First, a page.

Bleary-eyed, it’s another early rise and another long drive, this time to the almost far-east township of Mongar in the ancient region of Khyeng – the birth place of Bhutans blue blood dynasty, the Wangchucks. Bundling into the car we find it’ll be at least an eight hour drive on very dusty, bumpy, winding roads and that after Jakar the roads will get worse as the east is ‘very primitive’ - seriously the roads will be worse than what we’ve already encountered! We are a little speechless at the thought of the possibility. He also explains to us that there is not much to do in the east and the people here are very simple, that we might find it boring.
Settled in but not strapped in – we’ve been told not to use the seatbelts as it’s easier to jump from the car should it go over the side and plummet down - we don’t get too far along the road before we have our first stop at Mebar Tsho - The Burning Lake.
We're up early for day two of the oldest festival in Bhutan, the Jampalhakhang Drub - the consecration of Jampa Temple. The night before we'd attended the Mewang (Fire Offering) and Naked Man dance and became mesmerised by the trance-like dancing, while our necks crinked trying to find a vantage point to see the dancers and our butts froze on the ice-cold flagstone pavement of the temple courtyard when we did eventually find a front row squat spot. I'm determine to get a front row seat first thing in the morning for day two and encourage our guide to collect us from our hotel at seven-thirty am....even though the day's swirls, twirls and trance dances are due to start at nine.
We arrive early, along with a lot of other tourists, and peg out our perfect vantage spot. As the courtyard fills up I find myself feeling a little disappointed - most of the spectators are tourists - western tourists - there's barely a Bhutanese person among us. We all sit there with our tri-pods, fancy SLR cameras and for many, whopping great lenses. Lens envy starts to creep up on me when I see some of these expensive fancy-pants toys. The chanting soon starts and the festival comes to life and all thoughts of Ooh-la-la techno are soon gone as I am transported into an ancient time.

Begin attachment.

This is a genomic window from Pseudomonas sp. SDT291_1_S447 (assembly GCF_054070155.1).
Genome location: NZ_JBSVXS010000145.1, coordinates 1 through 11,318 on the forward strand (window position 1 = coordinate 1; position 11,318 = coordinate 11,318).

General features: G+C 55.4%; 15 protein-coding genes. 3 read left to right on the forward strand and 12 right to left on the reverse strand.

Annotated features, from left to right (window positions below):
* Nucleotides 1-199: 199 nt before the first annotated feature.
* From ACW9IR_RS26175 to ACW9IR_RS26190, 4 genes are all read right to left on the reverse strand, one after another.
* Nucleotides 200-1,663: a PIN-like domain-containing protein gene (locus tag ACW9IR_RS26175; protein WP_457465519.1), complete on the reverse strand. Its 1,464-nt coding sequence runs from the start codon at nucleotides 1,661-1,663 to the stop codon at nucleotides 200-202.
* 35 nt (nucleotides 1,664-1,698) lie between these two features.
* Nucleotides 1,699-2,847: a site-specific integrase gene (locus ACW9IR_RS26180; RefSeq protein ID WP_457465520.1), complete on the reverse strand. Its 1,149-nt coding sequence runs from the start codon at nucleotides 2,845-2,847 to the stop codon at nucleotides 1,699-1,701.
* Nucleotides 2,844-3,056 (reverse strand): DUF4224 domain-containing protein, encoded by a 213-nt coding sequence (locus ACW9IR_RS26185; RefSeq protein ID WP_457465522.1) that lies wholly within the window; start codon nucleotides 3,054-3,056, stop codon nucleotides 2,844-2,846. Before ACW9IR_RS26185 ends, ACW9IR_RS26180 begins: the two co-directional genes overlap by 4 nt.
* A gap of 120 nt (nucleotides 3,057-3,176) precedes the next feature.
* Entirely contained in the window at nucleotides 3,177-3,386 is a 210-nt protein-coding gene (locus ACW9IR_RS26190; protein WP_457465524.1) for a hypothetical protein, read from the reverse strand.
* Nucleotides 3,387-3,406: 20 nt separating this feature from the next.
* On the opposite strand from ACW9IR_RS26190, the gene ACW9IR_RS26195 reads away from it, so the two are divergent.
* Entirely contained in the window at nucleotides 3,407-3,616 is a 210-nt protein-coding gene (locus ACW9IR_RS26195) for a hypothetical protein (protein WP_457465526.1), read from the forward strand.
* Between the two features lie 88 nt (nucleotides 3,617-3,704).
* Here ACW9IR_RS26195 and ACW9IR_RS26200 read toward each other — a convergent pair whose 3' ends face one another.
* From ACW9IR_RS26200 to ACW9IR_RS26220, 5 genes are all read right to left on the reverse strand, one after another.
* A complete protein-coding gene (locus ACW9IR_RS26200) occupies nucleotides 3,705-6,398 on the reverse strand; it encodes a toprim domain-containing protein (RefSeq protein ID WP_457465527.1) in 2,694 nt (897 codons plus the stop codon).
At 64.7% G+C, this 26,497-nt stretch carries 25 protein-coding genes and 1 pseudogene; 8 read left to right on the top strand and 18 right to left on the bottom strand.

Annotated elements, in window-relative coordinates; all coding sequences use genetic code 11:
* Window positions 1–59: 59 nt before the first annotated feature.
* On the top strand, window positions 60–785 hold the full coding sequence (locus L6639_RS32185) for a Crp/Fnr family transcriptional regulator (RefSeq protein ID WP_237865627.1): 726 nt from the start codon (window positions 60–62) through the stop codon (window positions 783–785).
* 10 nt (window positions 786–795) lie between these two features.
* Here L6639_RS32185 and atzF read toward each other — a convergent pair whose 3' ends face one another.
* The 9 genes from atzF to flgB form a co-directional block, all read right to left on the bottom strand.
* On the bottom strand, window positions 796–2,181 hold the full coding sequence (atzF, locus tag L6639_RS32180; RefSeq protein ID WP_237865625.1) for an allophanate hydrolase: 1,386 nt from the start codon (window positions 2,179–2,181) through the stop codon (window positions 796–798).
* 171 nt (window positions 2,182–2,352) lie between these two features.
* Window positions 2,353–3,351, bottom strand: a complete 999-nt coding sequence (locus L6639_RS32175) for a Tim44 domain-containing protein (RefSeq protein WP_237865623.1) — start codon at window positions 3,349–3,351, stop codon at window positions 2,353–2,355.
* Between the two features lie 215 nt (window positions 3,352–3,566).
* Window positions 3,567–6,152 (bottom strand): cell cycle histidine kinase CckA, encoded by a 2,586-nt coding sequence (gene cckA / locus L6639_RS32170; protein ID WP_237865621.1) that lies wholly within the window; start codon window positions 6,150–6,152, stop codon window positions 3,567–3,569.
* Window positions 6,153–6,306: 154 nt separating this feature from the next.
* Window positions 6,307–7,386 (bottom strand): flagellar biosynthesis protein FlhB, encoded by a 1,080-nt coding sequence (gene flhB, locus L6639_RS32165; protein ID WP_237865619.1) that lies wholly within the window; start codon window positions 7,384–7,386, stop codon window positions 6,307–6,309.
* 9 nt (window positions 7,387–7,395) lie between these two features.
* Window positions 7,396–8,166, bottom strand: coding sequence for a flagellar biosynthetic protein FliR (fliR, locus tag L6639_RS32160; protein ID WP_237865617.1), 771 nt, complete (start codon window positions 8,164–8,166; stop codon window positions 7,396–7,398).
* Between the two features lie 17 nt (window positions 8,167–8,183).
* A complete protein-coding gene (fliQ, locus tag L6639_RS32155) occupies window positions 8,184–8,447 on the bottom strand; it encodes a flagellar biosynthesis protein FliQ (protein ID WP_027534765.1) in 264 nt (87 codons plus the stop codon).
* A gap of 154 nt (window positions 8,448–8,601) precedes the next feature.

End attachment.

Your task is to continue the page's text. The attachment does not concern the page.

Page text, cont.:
The second day of the festival is called the Tsukton (beginning) and is the 'proper' start of the festival - the dance circle has been purified by the Black Hat Dance and so now the mask dances can be preformed.
Over peanut-butter-jelly sandwiches (which I'm unable to eat due to an allergy) and French fries with a side of rubbery fried eggs for breakfast we vow to learn how to open a door again and work on our flabby arms by carrying our own bags. An hour later I'm stifling giggles as Mal luggage-wrestles again with petit house-keepers in crisp kiras of beautiful woven thread and high silk cuffed toegos.
We leave a mist covered Punakha early and begin a long drive into dust clouds and bone-rattling ruts all the way to Jakar. The national highway that runs through the middle of Bhutan is undergoing major construction, turning it from dual lane to four lane - all at once! We're told by our guide that the government has given the contract to a company who in turn has contracted the work out to many smaller companies; all of which appear to be competition with each other as to who can make the road the most dug-up, rubble filled, need-a-monster-truck-to-drive-it road possible.
We're off to meet a madman today, though the way I'm feeling, I'm not sure if the madman would like to meet with an 'off with the fairies' lady. It was a hellish night in our hotel at Thimphu with lots of groaning, banging of doors and running in and out of rooms - and that was just in our room. Outside in the hallway and stairwell it was all yelling, squealing and I'm sure, stair-master time.... judging by all the pounding feet up and down the endless levels of stairs. My earlier headache and unease back in Haa and Paro had morphed into full blown 'cranial crush', 'gut groan' and butt... well put it this way, I was visiting the little room more times than I cared too. As the sun rose, I emerged looking like I'd had a heavy night - grog-eyed and stumbly without the enjoyment of indulging in a glass or two.